technology[tek näl′ə jē]
Computers and the internet are examples of technology.
- Stone Age - The development of simple tools from wood or shards of rock and the discovery of fire, which provided a way to cook food and create heat and light, were technological developments which allowed people to accomplish tasks more easily and quickly.
- Bronze Age - The evolving ability of man to work with metal gave the ability to form stronger tools, and the introduction of the wheel allowed people greater ability to travel and communicate.
- Iron Age - The ability to work with harder metals than copper and tin, to smelt iron, and to be able to remove iron from ore allowed for rapid increases in weapons making, brought the development of tools that benefit civilization and gave greater ability to perform tasks, such as manufacturing and transportation.
- Computers and the Internet - The ability to perform basic thinking processes much faster enables business, science and commerce to proceed much more efficiently.
- An example of technology is the Internet which has made up-to-date information available to anyone with access in a matter of moments and provides real time information about events around the world.
- An example of technology was during the Stone Age when the first knife or shovel was made from a piece of stone or obsidian.
- An example of technology is the products that were invented during the space program, which have allowed engineers and other scientists to use variations of these products and materials in manufacturing.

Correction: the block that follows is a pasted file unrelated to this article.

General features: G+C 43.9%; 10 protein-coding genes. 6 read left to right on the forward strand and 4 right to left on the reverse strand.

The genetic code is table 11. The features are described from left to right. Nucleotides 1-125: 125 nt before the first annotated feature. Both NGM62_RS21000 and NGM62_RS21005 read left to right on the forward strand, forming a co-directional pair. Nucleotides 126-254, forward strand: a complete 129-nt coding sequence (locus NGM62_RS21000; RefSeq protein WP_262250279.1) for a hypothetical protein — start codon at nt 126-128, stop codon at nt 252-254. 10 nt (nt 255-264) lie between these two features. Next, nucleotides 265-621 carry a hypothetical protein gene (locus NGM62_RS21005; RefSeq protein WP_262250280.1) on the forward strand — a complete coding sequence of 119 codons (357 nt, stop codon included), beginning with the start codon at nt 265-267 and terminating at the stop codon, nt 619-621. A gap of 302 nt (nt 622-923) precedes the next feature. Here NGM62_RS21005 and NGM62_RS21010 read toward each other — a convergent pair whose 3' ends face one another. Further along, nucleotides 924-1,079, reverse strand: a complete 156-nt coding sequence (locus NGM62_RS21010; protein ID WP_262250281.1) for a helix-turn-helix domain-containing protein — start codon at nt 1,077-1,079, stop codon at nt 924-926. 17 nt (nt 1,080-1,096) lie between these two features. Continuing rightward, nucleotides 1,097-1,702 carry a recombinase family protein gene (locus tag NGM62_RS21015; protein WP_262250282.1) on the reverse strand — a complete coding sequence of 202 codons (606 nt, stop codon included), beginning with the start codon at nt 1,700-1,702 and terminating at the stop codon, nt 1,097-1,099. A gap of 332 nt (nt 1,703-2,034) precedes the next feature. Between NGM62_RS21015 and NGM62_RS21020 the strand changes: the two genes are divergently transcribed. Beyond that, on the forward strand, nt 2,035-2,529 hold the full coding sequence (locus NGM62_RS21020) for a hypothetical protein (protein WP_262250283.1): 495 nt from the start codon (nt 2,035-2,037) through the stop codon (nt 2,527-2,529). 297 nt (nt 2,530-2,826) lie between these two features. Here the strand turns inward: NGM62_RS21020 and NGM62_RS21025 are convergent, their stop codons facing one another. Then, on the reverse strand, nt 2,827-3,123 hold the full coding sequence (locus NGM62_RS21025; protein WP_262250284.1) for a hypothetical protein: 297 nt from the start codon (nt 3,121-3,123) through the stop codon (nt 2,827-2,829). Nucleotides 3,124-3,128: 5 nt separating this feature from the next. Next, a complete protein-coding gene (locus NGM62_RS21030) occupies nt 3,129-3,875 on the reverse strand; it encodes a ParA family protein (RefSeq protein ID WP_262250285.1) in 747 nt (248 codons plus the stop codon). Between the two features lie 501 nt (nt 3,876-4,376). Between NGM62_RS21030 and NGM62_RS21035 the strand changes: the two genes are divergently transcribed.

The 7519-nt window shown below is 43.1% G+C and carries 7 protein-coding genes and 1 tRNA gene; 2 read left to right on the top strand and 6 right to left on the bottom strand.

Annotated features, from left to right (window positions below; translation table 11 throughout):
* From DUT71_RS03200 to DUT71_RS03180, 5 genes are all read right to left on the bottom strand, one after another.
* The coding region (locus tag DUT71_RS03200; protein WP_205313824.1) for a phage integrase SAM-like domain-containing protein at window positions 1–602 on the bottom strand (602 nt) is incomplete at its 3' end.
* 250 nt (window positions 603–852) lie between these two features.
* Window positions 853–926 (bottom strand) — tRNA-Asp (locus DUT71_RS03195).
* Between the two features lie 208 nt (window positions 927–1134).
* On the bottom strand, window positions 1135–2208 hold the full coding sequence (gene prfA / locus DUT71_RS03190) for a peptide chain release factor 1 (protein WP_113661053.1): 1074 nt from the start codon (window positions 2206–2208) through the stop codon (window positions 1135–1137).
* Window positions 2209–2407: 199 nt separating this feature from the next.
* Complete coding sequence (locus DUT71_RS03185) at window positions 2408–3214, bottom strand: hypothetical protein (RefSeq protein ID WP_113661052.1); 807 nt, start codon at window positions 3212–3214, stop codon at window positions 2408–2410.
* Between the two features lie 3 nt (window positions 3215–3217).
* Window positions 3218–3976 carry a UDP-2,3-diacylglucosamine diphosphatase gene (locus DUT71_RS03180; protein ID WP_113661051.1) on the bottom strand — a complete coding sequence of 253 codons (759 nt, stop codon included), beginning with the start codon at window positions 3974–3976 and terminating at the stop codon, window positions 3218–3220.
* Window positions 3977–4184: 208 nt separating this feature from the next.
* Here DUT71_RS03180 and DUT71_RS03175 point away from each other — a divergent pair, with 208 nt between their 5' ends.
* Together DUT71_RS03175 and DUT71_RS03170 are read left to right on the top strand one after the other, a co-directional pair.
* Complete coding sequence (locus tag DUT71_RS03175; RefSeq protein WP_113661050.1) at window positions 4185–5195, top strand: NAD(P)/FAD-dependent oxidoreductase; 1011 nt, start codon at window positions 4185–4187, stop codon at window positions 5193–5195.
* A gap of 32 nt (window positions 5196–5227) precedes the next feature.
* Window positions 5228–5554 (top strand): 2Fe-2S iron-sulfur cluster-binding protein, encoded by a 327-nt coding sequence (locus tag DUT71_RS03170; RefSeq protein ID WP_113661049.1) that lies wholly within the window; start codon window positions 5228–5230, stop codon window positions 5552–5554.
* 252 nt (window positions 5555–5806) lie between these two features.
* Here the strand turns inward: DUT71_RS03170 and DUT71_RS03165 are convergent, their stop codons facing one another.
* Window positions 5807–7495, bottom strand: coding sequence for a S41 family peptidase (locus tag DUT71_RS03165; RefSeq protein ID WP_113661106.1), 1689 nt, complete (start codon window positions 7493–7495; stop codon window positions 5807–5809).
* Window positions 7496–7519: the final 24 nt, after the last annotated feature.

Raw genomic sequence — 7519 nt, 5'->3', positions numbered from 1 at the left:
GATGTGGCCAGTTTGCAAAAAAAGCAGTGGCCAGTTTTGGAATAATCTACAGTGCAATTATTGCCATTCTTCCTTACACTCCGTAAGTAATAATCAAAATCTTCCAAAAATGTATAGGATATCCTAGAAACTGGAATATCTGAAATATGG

- An example of technology is ultra sound, MRI, CAT scans and other forms of nuclear imaging, which allow doctors to see inside the human body using a blending of medical technology, nuclear technology and computer technology.
The definition of technology is science or knowledge put into practical use to solve problems or invent useful tools.
History of Technology
- the science or study of the practical or industrial arts, applied sciences, etc.
- the terms used in a science, etc.; technical terminology
- applied science
- a method, process, etc. for handling a specific technical problem
- the system by which a society provides its members with those things needed or desired
Origin of technologyClassical Greek technologia, systematic treatment: see technic and amp; -logy
- a. The application of science, especially to industrial or commercial objectives.b. The scientific method and material used to achieve a commercial or industrial objective.
- Electronic or digital products and systems considered as a group: a store specializing in office technology.
- Anthropology The body of knowledge available to a society that is of use in fashioning implements, practicing manual arts and skills, and extracting or collecting materials.
Origin of technologyGreek tekhnologiā, systematic treatment of an art or craft : tekhnē, skill; see teks- in Indo-European roots + -logiā, -logy.
(countable and uncountable, plural technologies)
- (uncountable) The organization of knowledge for practical purposes.
- All the different and usable technologies developed by a culture or people.
- Adjectives often applied to "technology": assistive, automotive, biological, chemical, domestic, educational, environmental, geospatial, industrial, instructional, medical, microbial, military, nuclear, visual, advanced, sophisticated, high, modern, outdated, obsolete, simple, complex, medieval, ancient, safe, secure, effective, efficient, mechanical, electrical, electronic, emerging, alternative, appropriate, clean, disruptive.
From Ancient Greek Ï„ÎµÏ‡Î½Î¿Î»Î¿Î³Î¯Î± (tekhnologia, “systematic treatment (of grammar)"), from Ï„ÎÏ‡Î½Î· (tekhne, “art") + -Î»Î¿Î³Î¯Î± (-logia).